Ugly Betty's Alec Mapa Brings the Laughs to Event for LGBT Adoption and Foster Parenting


It takes a village to raise a child–or, in some instances, the gay and lesbian inhabitants.

That's the message comedian and fabulously out father Alec Mapa spreads when he headlines “an entertaining and informational
event” promoting adoption and foster parenting within the LGBT community.
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See also:
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Mapa is known for his roles on ABC's Ugly Betty and Desperate Housewives, as well as “Big Daddy,” his stand-up show based on the experiences of joining his husband to raise a now 7-year-old boy. Besides yuks, the 7-9 p.m. Dec. 3 event at Orange County Center for Contemporary Art in Santa Ana promises a panel discussion featuring LGBT foster and adoptive parents. 

“Our goal is to find safe and loving homes for children who
desperately need them,” explains Rich Valenza, president of event sponsor RaiseAChild.US, in a statement from the nonprofit. “A
wealth of research and data clearly demonstrates the keen parenting
abilities within the LGBT community. We are a part of the solution for
our nation's overburdened foster system.”

His organization, which was only formed last year, has placed particular emphasis on an Orange County campaign that runs through December and includes radio PSAs on KPCC and KCRW and public transit
advertisements featuring LGBT families created through fostering and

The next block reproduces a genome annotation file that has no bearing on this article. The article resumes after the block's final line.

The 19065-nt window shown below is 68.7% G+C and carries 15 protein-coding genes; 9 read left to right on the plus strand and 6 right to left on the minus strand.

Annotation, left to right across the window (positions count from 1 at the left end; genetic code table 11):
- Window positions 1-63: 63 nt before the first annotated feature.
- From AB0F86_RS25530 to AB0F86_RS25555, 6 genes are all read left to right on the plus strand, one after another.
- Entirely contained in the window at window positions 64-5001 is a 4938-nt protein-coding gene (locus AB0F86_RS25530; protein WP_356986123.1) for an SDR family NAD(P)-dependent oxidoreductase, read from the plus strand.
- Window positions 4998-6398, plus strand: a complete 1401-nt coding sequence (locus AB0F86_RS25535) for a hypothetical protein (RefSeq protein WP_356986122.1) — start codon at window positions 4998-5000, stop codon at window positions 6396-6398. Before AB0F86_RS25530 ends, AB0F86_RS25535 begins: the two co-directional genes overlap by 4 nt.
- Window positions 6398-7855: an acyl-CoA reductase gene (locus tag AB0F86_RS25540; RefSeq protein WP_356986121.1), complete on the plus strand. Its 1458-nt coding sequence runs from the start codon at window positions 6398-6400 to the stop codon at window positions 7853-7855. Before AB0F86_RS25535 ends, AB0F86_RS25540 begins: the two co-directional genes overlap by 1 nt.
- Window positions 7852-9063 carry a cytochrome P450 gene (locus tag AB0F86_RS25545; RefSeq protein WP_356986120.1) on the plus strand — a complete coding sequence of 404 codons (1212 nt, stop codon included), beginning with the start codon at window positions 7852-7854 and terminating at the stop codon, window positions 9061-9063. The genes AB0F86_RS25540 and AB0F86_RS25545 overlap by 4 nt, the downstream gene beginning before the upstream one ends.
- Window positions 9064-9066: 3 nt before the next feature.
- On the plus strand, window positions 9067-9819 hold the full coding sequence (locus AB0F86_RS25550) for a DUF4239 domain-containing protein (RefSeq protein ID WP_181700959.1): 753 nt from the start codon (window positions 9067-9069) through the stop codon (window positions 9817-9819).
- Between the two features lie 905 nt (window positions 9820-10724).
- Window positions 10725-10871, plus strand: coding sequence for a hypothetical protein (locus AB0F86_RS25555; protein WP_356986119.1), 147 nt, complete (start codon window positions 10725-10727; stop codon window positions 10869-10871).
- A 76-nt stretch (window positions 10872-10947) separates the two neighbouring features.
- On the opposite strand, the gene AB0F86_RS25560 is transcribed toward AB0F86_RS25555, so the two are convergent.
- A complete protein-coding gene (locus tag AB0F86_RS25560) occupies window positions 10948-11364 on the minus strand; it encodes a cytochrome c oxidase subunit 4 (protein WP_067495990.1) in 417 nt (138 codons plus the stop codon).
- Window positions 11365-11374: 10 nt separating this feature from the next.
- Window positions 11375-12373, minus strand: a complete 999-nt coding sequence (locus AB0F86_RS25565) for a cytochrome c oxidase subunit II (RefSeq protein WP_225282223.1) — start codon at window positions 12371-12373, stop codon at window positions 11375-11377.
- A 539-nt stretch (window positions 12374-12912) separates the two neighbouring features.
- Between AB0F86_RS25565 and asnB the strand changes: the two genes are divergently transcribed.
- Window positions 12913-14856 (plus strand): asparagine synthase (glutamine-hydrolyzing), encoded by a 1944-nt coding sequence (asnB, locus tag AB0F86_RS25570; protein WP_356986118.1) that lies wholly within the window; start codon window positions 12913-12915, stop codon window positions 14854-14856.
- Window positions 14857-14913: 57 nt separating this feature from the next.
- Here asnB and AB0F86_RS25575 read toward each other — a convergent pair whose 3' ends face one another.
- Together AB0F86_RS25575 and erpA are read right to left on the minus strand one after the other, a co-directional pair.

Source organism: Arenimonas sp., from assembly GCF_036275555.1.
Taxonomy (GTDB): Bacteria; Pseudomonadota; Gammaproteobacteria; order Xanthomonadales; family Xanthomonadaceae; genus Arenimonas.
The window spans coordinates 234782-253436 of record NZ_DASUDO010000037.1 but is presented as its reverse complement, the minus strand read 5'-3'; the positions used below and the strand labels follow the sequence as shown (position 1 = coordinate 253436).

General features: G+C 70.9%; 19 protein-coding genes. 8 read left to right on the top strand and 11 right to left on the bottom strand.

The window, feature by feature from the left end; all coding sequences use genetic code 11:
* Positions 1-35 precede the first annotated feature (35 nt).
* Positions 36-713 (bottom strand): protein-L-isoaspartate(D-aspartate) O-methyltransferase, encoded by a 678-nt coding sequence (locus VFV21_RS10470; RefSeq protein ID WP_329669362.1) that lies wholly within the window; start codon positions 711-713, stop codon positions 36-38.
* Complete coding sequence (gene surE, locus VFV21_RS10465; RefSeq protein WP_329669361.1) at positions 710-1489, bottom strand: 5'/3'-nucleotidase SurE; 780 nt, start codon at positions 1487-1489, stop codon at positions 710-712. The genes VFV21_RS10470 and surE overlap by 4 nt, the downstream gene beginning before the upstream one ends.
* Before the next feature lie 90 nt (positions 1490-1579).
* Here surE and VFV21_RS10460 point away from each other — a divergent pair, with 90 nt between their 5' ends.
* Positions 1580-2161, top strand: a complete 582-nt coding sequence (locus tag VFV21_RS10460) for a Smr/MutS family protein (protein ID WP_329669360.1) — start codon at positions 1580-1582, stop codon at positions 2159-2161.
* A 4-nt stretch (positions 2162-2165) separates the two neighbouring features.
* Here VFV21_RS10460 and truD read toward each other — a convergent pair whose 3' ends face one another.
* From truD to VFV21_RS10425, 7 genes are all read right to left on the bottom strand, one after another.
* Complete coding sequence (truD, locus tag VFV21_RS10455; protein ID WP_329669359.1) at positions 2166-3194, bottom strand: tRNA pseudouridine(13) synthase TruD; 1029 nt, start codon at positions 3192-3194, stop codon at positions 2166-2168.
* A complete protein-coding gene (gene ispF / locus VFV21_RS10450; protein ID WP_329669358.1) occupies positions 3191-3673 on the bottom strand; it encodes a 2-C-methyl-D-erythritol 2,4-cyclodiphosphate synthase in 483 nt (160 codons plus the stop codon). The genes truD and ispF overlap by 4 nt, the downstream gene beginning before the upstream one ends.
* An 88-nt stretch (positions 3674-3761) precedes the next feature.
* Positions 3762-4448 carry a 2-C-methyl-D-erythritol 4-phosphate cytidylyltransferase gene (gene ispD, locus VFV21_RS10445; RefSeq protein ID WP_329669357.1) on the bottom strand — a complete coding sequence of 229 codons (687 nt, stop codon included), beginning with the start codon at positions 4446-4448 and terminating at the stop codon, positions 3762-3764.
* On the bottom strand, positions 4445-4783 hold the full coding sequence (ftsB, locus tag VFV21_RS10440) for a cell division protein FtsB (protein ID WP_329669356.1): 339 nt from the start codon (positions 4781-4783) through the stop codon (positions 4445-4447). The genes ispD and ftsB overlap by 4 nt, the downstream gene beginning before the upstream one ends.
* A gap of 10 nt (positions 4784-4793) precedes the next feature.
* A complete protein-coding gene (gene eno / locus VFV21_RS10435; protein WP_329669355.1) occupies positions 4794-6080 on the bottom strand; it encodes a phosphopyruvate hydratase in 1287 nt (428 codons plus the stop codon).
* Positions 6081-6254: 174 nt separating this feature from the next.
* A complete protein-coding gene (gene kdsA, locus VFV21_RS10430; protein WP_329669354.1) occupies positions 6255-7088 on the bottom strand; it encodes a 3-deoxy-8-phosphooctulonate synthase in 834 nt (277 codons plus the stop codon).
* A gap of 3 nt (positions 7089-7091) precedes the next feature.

adoption.

Their slogan: “Let Love Define Family.”

RaiseAChild.US, which is finding open arms within the adoption community, cites data from the U.S. Department of Health & Human Services'
Administration for Children & Families that shows more than 107,000 children in the
foster care system are available to be adopted while certified
families are in short supply.

For more on the event at the Orange County Center for Contemporary Art, 117 N. Sycamore St., Santa Ana, visit https://www.facebook.com/raiseachild or follow RaiseAChild.US on Twitter @RaiseAChild.

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Matt Coker has been engaging, enraging and entertaining readers of newspapers, magazines and websites for decades. He spent the first 13 years of his career in journalism at daily newspapers before “graduating” to OC Weekly in 1995 as the paper’s first calendar editor. He went on to be managing editor, executive editor and is now senior staff writer.

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